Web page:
1. Go to the gym

It may be incredibly hard to find time between studying, but just getting up and running or doing some jumping jacks and stretches for like 10 minutes can do wonders to bring down your stress levels!

  1. Scream into a pillow

This one may seem silly, but it helps so much! Sometimes you just feel like you need to let some emotion out. So go ahead and scream and get all of your frustration out without disturbing your roommate…

  1. Invest in a stress ball

Stress balls give you something to direct your nervous energy and frustration towards. Maybe use one while you study and then take it to the exam with you. Studies actually show that if you do an action while taking an exam that you did while studying you are more likely to remember the information.

  1. Limit your caffeine intake

This is another one that may seem nearly impossible during finals week, but caffeine can spike your blood pressure which can increase your stress. Try drinking tea instead!

  1. Take a deep breath

When in doubt, just take a deep breath in for 8 and out for 8. Just the simple act of breathing can have a huge immediate impact on your stress levels.


Just remember that while your finals are of course very important, so is your health. So keep that in mind while you begin studying for your finals and try to limit your stress a little bit each day with some of these tips.


Good luck and happy studying!



Oct 31 / Danielle Wright

“So What Are You Doing After Graduation?”

Being a senior this year, I have been faced with the question, “So what are you doing after graduation?” countless times and it is probably the scariest question I’ve ever had to answer. Many of the actors that have graduated before me have made the big move to NYC, so that may seem like my obvious next move. However, as I approach graduation, I realize that NYC may not be the right next step for me. So I’ve been doing some research and guess what…the beauty of theatre is that it can be done anywhere! Sadly, many people don’t realize that quality, professional theatre is doable outside of New York City or L.A. While New York is home to Broadway and L.A. is known for its film work, having a successful acting career outside of those cities is 100% possible! New York and L.A. are huuuuge! There are so many struggling actors in those cities, because so many people believe that that is where you have to go if you’re ever going to make in this business. But by going elsewhere, you are putting yourself in a smaller talent pool, thus upping your chances of landing jobs! Score! So, before you move, here are 10 U.S. cities that you could help you jump-start your acting career (this list is in no particular order).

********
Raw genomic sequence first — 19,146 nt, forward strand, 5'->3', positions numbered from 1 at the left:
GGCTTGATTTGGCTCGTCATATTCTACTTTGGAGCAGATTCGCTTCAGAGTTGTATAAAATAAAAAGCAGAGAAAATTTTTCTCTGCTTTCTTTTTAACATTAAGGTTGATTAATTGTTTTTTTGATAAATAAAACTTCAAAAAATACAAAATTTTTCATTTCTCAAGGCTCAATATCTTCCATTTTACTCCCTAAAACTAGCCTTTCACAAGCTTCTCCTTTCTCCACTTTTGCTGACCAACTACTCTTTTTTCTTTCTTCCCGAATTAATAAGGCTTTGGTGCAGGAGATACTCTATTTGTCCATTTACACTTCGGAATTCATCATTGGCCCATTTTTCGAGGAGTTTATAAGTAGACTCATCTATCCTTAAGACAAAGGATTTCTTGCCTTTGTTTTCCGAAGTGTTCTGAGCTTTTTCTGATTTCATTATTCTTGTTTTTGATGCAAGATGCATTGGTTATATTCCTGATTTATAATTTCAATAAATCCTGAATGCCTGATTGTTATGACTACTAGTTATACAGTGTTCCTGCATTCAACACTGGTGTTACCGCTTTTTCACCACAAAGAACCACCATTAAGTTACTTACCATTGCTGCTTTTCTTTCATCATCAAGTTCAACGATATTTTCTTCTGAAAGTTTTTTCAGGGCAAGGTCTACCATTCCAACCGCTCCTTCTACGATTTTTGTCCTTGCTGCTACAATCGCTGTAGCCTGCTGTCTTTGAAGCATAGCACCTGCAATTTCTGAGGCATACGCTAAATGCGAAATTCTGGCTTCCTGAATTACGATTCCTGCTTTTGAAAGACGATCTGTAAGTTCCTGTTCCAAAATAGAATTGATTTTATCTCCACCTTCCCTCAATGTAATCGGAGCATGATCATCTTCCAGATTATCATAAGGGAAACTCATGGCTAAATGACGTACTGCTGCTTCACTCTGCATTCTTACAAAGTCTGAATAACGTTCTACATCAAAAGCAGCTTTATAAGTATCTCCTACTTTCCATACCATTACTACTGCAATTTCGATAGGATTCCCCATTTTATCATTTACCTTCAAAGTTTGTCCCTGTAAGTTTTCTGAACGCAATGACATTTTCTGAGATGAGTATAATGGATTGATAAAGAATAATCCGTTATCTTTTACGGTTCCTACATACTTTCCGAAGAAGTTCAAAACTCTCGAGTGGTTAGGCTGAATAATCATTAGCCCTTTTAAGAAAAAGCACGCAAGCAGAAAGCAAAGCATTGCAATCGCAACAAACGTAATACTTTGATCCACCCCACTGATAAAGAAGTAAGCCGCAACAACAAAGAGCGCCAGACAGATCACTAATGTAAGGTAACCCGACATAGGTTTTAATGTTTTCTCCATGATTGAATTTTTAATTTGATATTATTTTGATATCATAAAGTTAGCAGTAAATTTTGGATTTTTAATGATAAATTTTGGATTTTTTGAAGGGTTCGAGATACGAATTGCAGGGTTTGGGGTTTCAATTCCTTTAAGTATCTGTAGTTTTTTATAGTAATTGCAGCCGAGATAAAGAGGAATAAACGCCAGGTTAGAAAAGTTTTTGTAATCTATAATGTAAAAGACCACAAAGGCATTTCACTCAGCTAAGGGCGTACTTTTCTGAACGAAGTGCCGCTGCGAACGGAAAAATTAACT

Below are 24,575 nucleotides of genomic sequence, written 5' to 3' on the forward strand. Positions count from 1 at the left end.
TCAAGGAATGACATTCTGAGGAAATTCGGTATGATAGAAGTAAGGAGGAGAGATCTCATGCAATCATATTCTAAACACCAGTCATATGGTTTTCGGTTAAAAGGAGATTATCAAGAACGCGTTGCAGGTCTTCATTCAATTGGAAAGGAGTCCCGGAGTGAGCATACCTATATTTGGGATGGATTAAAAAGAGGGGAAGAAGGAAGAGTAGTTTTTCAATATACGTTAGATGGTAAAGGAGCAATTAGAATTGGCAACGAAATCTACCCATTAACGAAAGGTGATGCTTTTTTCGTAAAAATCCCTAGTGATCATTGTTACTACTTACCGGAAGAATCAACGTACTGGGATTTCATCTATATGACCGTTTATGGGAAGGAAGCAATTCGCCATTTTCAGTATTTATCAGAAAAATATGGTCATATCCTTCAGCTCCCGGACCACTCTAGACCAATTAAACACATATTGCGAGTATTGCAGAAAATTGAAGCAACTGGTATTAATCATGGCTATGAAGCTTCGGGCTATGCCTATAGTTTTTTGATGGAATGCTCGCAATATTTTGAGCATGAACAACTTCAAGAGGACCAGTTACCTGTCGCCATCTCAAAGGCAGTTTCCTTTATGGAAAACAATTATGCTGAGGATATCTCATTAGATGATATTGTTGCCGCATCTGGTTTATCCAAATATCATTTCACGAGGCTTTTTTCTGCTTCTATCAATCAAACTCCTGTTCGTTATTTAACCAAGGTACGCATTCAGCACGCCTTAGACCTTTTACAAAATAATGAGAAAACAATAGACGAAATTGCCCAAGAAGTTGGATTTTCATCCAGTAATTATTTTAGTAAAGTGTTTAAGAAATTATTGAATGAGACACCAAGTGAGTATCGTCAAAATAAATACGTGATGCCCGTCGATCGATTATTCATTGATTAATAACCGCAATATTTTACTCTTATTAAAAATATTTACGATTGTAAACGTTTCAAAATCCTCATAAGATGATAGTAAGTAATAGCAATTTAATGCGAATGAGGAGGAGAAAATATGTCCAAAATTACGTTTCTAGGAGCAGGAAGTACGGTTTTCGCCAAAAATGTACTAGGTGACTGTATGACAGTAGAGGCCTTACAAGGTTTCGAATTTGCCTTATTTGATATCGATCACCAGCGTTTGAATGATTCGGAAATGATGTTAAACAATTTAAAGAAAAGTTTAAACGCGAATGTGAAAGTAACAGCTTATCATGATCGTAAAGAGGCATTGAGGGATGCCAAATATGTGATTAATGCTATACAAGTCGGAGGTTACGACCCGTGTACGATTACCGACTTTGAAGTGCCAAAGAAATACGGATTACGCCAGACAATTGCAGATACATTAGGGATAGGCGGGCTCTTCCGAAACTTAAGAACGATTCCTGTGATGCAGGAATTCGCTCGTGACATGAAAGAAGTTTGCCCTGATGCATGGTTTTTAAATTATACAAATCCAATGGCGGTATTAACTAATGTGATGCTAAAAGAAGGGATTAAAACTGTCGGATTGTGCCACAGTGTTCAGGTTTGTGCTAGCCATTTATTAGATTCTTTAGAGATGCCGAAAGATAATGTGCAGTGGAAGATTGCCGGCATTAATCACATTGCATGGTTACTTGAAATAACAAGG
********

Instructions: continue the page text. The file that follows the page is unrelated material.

1. Chicago, IL
  2. Atlanta, GA
  3. San Francisco, CA
  4. Boston, MA
  5. Washington D.C.
  6. Minneapolis, MN
  7. Seattle, WA
  8. Philadelphia, PA
  9. Dallas, TX
  10. Portland, OR

I wish I could go into depth about why each city is a great place for aspiring actors, but there is just so much going on! If you’re an actor, or studying to be one, research these cities and find out the best place for you to start your career!

This is just in America, if you’re willing to move out of the U.S., then there are even more amazing theatre cities! When it comes to your acting career don’t limit yourself to just New York or L.A., because there is some pretty amazing theatre out there that you could miss out on!


Oct 1 / Danielle Wright

Why Theatre?

“What are you majoring in?” is my least favorite question because after hearing my answer the next thing they say is: “So what’s your backup plan?” I’m sure anyone in theatre has heard this response upon telling people what they study. What most people don’t understand is everything that theatre really has to offer and why them assuming you need a backup plan is wrong.

Theatre is so much more than just finding your light and reciting lines. It teaches you amazing communication skills, how to work with so many different types of people, and how to speak in front of large audiences. You learn skills that can help you in any career path that an employer will find invaluable in an employee.

Theatre can send a powerful message and be used to implement social change. It can help people find their voice and confidence. It can help them discover who they are and discover more about the world around them. Theatre can be therapeutic and help those with special needs or PTSD. Being an actor you also learn to be incredibly empathetic, which is something that this world needs to see more often.

With a theatre degree you can get a job in more than just acting. You can explore careers in communications, business, stage management, drama therapy, you can design sets, costumes, sound, or lighting, you can direct, teach theatre, and you can even create your own theatre company! Theatre is such an amazing and important field that so many people often overlook or look down upon.